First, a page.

California City finds that it doesn’t actually know where 60% of its recycling goes

Palo Alto, California, began investigating where recycling is going over four years ago, reports NBC News. The results?

Palo Alto’s best estimate today is that approximately 40% of its recyclable material remains in North America, where it is to be processed to strict environmental and labor standards. The other 60% or so go abroad, mainly to Asia, with no transparency as to their fate.

Experts say that cities and towns across the United States would likely have similar difficulties in determining how much of their valuable materials are actually being recycled. “If you keep things out of the landfill but just dump them in Laos, that’s not a good goal,” said Martin Bourque of the Ecology Center in Berkeley, California, a group that advised Palo Alto on its quest for transparency. “That wasn’t what the whole idea of ​​recycling was.”

The biggest obstacle Palo Alto encountered was that the half-dozen companies that trade the city’s recyclables in world markets declined to identify their trading partners for business reasons. City of Palo Alto officials could not compel disclosure and concluded they were stuck. “It is not possible to definitively determine whether the materials are properly recycled or whether they may cause environmental or social problems,” they write in a report published this year.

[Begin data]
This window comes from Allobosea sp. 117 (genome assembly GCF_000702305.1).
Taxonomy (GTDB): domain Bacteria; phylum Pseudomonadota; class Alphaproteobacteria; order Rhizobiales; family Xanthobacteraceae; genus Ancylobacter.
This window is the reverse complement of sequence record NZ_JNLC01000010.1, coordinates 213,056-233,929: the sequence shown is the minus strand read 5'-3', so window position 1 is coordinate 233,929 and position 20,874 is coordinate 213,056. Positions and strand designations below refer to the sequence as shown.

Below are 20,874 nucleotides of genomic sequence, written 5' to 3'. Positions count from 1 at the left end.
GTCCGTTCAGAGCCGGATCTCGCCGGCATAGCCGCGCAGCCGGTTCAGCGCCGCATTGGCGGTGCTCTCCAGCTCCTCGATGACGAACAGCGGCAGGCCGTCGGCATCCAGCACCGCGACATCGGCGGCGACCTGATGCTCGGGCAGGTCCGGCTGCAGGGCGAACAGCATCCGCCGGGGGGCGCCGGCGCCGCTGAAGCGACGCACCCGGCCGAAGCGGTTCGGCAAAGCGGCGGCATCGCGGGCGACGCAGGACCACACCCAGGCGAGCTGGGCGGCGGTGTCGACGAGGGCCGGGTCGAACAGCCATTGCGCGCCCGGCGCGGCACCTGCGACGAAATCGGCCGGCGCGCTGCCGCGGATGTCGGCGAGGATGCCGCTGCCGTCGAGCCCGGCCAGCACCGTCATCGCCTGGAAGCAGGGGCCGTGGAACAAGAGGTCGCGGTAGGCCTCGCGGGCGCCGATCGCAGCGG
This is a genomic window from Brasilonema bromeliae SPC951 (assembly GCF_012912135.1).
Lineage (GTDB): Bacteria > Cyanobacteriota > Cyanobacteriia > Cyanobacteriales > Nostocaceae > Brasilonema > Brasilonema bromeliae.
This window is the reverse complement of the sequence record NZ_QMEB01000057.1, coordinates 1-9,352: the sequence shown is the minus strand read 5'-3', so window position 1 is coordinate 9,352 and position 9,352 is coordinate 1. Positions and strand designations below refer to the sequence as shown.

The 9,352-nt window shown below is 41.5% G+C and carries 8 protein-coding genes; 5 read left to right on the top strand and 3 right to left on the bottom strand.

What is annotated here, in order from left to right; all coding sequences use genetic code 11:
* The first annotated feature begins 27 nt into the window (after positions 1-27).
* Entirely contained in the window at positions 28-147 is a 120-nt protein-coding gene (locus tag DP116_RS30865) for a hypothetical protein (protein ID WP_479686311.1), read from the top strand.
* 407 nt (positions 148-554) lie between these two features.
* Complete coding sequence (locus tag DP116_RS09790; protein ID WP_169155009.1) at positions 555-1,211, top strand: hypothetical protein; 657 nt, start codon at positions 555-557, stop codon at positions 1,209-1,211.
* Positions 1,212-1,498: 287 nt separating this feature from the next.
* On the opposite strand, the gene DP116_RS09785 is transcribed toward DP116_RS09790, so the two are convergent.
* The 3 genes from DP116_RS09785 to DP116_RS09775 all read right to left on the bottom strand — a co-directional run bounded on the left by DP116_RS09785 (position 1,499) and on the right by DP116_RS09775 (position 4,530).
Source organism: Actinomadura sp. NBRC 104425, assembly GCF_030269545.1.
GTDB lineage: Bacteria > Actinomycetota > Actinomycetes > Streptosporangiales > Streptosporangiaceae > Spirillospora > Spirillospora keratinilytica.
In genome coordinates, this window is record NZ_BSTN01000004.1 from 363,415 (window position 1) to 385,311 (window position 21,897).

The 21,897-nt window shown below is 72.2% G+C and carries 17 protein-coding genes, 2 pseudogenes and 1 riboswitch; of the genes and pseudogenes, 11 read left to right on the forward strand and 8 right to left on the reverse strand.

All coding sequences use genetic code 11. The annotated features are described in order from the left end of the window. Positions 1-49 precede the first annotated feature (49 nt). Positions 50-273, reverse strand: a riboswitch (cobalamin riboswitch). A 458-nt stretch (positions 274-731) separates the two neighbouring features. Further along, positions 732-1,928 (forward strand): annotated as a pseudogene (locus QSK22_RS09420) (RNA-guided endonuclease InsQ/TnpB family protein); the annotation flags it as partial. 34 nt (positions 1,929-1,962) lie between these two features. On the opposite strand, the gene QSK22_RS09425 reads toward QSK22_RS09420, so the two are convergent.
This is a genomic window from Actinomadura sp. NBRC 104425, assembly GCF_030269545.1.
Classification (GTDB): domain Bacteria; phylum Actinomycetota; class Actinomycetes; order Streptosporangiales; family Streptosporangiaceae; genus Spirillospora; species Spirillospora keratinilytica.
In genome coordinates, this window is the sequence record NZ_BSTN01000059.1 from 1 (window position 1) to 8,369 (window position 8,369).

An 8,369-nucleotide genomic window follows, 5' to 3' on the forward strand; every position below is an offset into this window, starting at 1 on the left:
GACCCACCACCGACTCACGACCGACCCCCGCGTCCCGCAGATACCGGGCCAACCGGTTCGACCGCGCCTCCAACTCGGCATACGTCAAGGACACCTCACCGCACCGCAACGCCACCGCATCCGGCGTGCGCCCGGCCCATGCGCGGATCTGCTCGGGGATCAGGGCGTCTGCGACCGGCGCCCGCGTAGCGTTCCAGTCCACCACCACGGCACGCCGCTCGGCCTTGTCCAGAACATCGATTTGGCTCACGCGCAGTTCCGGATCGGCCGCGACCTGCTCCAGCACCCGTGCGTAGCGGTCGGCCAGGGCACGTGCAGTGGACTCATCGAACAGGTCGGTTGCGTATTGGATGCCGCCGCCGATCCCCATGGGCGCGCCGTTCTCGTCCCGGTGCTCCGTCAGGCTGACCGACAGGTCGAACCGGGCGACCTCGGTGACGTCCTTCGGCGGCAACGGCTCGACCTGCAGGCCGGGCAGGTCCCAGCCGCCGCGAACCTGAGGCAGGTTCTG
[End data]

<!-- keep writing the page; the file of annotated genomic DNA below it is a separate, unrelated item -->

Palo Alto officials said they learned two lessons from this saga. First, they want to recycle more in the US… If the change is made permanent, the staff say, it could increase the average citizen’s recycling bill by about $33 a year. The second lesson, City Manager Ed Shikada said, is that Palo Alto cannot transform the global recycling system on its own. In March, the city began discussions with other interested California cities to discuss possible reforms at the local or state level. The group includes San Jose, the largest city in the San Francisco Bay Area, and about a dozen other Northern California communities. For example, Shikada said they could seek to expand recycling capacity in California or ask lawmakers to impose new transparency requirements on companies that export recyclable goods.
The article cites World Bank estimates that only about 9% of waste in East Asia and the Pacific is ultimately recycled. “The rest goes to landfills and incinerators or into nature, with local and global consequences… Research suggests that countries in Southeast Asia are among the world’s top sources of marine plastic.”

Leave a Reply

Your email address will not be published. Required fields are marked *

Back to top button